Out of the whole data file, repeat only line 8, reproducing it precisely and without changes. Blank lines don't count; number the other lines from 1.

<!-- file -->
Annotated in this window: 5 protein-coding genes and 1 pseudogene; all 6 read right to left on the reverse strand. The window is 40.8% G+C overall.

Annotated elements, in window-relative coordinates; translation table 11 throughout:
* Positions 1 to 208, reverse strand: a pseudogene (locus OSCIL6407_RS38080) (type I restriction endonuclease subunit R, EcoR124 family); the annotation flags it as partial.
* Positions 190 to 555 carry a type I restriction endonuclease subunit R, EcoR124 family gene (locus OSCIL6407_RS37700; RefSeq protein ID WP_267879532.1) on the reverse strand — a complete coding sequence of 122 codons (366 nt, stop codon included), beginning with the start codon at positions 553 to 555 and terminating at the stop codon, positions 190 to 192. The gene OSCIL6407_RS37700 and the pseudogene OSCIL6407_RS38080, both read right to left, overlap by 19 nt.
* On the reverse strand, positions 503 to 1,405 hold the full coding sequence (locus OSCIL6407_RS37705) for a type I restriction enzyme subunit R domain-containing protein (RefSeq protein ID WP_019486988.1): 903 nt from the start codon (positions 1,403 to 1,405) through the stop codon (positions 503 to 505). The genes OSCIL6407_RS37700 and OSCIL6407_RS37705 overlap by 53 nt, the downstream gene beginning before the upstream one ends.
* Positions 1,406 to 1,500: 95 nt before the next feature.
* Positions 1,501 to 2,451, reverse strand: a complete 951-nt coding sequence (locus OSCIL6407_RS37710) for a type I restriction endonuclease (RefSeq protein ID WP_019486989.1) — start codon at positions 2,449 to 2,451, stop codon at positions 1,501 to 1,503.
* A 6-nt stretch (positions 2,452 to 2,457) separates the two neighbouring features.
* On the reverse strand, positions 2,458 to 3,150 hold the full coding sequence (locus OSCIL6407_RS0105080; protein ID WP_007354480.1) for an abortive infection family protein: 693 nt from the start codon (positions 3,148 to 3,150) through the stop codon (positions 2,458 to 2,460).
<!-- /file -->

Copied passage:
* A 6-nt stretch (positions 2,452 to 2,457) separates the two neighbouring features.